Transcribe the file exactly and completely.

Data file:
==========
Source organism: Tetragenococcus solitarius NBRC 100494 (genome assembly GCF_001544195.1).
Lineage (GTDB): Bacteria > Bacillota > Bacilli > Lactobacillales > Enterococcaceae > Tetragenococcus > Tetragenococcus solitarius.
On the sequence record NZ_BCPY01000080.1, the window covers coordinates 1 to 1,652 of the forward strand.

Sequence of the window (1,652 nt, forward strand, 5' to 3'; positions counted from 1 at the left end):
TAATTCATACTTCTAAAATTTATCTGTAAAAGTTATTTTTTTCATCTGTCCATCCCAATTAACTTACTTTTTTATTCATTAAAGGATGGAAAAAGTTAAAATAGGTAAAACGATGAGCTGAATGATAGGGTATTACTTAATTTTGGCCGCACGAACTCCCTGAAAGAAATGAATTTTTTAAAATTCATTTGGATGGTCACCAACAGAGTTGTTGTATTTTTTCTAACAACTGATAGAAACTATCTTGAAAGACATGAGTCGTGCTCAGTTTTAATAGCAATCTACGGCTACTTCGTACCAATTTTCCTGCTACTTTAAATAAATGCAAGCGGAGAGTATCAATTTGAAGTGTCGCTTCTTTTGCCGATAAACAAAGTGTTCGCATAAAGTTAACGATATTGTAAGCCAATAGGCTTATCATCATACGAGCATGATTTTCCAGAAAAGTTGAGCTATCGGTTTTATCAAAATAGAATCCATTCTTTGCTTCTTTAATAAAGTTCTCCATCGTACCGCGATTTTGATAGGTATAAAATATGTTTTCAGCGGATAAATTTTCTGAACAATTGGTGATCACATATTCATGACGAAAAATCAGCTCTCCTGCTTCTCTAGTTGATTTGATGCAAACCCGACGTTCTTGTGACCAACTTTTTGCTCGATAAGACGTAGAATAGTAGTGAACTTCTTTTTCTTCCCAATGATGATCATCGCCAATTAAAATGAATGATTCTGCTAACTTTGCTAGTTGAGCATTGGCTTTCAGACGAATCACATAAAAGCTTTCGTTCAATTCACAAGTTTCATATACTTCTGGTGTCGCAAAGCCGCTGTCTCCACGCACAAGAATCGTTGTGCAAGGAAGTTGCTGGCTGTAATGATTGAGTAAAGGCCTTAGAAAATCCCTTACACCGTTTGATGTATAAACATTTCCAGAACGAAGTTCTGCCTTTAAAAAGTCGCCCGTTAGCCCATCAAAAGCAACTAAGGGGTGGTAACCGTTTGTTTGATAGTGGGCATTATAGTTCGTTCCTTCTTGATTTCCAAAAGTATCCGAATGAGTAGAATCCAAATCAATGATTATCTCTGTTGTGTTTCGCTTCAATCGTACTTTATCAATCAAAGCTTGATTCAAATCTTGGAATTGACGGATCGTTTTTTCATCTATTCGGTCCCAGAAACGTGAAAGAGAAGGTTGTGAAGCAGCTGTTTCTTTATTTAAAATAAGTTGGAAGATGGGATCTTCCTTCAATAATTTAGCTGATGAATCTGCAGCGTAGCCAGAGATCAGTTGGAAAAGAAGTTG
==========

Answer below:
Source organism: Tetragenococcus solitarius NBRC 100494 (genome assembly GCF_001544195.1).
Lineage (GTDB): Bacteria > Bacillota > Bacilli > Lactobacillales > Enterococcaceae > Tetragenococcus > Tetragenococcus solitarius.
On the sequence record NZ_BCPY01000080.1, the window covers coordinates 1 to 1,652 of the forward strand.

Sequence of the window (1,652 nt, forward strand, 5' to 3'; positions counted from 1 at the left end):
TAATTCATACTTCTAAAATTTATCTGTAAAAGTTATTTTTTTCATCTGTCCATCCCAATTAACTTACTTTTTTATTCATTAAAGGATGGAAAAAGTTAAAATAGGTAAAACGATGAGCTGAATGATAGGGTATTACTTAATTTTGGCCGCACGAACTCCCTGAAAGAAATGAATTTTTTAAAATTCATTTGGATGGTCACCAACAGAGTTGTTGTATTTTTTCTAACAACTGATAGAAACTATCTTGAAAGACATGAGTCGTGCTCAGTTTTAATAGCAATCTACGGCTACTTCGTACCAATTTTCCTGCTACTTTAAATAAATGCAAGCGGAGAGTATCAATTTGAAGTGTCGCTTCTTTTGCCGATAAACAAAGTGTTCGCATAAAGTTAACGATATTGTAAGCCAATAGGCTTATCATCATACGAGCATGATTTTCCAGAAAAGTTGAGCTATCGGTTTTATCAAAATAGAATCCATTCTTTGCTTCTTTAATAAAGTTCTCCATCGTACCGCGATTTTGATAGGTATAAAATATGTTTTCAGCGGATAAATTTTCTGAACAATTGGTGATCACATATTCATGACGAAAAATCAGCTCTCCTGCTTCTCTAGTTGATTTGATGCAAACCCGACGTTCTTGTGACCAACTTTTTGCTCGATAAGACGTAGAATAGTAGTGAACTTCTTTTTCTTCCCAATGATGATCATCGCCAATTAAAATGAATGATTCTGCTAACTTTGCTAGTTGAGCATTGGCTTTCAGACGAATCACATAAAAGCTTTCGTTCAATTCACAAGTTTCATATACTTCTGGTGTCGCAAAGCCGCTGTCTCCACGCACAAGAATCGTTGTGCAAGGAAGTTGCTGGCTGTAATGATTGAGTAAAGGCCTTAGAAAATCCCTTACACCGTTTGATGTATAAACATTTCCAGAACGAAGTTCTGCCTTTAAAAAGTCGCCCGTTAGCCCATCAAAAGCAACTAAGGGGTGGTAACCGTTTGTTTGATAGTGGGCATTATAGTTCGTTCCTTCTTGATTTCCAAAAGTATCCGAATGAGTAGAATCCAAATCAATGATTATCTCTGTTGTGTTTCGCTTCAATCGTACTTTATCAATCAAAGCTTGATTCAAATCTTGGAATTGACGGATCGTTTTTTCATCTATTCGGTCCCAGAAACGTGAAAGAGAAGGTTGTGAAGCAGCTGTTTCTTTATTTAAAATAAGTTGGAAGATGGGATCTTCCTTCAATAATTTAGCTGATGAATCTGCAGCGTAGCCAGAGATCAGTTGGAAAAGAAGTTG